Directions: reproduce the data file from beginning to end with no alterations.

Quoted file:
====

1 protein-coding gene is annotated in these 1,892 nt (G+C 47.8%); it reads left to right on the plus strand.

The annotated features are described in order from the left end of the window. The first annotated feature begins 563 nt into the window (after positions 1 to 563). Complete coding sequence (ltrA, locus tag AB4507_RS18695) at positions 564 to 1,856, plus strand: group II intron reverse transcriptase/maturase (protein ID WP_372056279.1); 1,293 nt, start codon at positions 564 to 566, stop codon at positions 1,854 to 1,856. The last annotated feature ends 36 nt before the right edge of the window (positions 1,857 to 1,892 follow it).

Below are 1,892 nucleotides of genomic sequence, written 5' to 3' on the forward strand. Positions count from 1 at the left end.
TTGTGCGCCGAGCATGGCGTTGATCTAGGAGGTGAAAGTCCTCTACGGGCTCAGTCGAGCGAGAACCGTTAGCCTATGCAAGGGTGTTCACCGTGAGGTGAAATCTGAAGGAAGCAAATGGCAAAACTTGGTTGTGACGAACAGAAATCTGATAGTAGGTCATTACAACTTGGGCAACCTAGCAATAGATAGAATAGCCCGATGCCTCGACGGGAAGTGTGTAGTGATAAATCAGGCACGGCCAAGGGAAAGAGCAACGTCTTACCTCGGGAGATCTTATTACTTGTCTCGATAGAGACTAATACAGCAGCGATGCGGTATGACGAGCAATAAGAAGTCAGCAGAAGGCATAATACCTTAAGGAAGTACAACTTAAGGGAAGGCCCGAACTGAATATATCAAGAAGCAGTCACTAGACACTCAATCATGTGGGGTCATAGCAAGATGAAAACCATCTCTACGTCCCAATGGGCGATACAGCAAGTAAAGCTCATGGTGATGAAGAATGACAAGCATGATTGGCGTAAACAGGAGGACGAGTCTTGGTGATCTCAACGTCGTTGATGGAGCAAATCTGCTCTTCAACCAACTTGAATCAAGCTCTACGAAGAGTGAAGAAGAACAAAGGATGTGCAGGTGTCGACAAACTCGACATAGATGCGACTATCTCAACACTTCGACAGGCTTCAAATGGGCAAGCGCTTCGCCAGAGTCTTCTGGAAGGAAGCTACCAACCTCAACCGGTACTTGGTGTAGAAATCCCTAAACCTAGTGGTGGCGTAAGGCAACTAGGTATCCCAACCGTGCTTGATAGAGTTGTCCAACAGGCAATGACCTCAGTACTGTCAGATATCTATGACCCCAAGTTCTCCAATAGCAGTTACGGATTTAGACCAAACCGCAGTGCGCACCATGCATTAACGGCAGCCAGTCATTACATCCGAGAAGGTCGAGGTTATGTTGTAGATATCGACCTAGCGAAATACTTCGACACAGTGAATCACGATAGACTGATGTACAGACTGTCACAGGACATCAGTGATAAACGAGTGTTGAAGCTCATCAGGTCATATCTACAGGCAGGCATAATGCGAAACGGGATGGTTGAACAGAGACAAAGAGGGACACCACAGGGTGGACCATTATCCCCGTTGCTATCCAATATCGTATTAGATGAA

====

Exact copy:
1 protein-coding gene is annotated in these 1,892 nt (G+C 47.8%); it reads left to right on the plus strand.

The annotated features are described in order from the left end of the window. The first annotated feature begins 563 nt into the window (after positions 1 to 563). Complete coding sequence (ltrA, locus tag AB4507_RS18695) at positions 564 to 1,856, plus strand: group II intron reverse transcriptase/maturase (protein ID WP_372056279.1); 1,293 nt, start codon at positions 564 to 566, stop codon at positions 1,854 to 1,856. The last annotated feature ends 36 nt before the right edge of the window (positions 1,857 to 1,892 follow it).

Below are 1,892 nucleotides of genomic sequence, written 5' to 3' on the forward strand. Positions count from 1 at the left end.
TTGTGCGCCGAGCATGGCGTTGATCTAGGAGGTGAAAGTCCTCTACGGGCTCAGTCGAGCGAGAACCGTTAGCCTATGCAAGGGTGTTCACCGTGAGGTGAAATCTGAAGGAAGCAAATGGCAAAACTTGGTTGTGACGAACAGAAATCTGATAGTAGGTCATTACAACTTGGGCAACCTAGCAATAGATAGAATAGCCCGATGCCTCGACGGGAAGTGTGTAGTGATAAATCAGGCACGGCCAAGGGAAAGAGCAACGTCTTACCTCGGGAGATCTTATTACTTGTCTCGATAGAGACTAATACAGCAGCGATGCGGTATGACGAGCAATAAGAAGTCAGCAGAAGGCATAATACCTTAAGGAAGTACAACTTAAGGGAAGGCCCGAACTGAATATATCAAGAAGCAGTCACTAGACACTCAATCATGTGGGGTCATAGCAAGATGAAAACCATCTCTACGTCCCAATGGGCGATACAGCAAGTAAAGCTCATGGTGATGAAGAATGACAAGCATGATTGGCGTAAACAGGAGGACGAGTCTTGGTGATCTCAACGTCGTTGATGGAGCAAATCTGCTCTTCAACCAACTTGAATCAAGCTCTACGAAGAGTGAAGAAGAACAAAGGATGTGCAGGTGTCGACAAACTCGACATAGATGCGACTATCTCAACACTTCGACAGGCTTCAAATGGGCAAGCGCTTCGCCAGAGTCTTCTGGAAGGAAGCTACCAACCTCAACCGGTACTTGGTGTAGAAATCCCTAAACCTAGTGGTGGCGTAAGGCAACTAGGTATCCCAACCGTGCTTGATAGAGTTGTCCAACAGGCAATGACCTCAGTACTGTCAGATATCTATGACCCCAAGTTCTCCAATAGCAGTTACGGATTTAGACCAAACCGCAGTGCGCACCATGCATTAACGGCAGCCAGTCATTACATCCGAGAAGGTCGAGGTTATGTTGTAGATATCGACCTAGCGAAATACTTCGACACAGTGAATCACGATAGACTGATGTACAGACTGTCACAGGACATCAGTGATAAACGAGTGTTGAAGCTCATCAGGTCATATCTACAGGCAGGCATAATGCGAAACGGGATGGTTGAACAGAGACAAAGAGGGACACCACAGGGTGGACCATTATCCCCGTTGCTATCCAATATCGTATTAGATGAA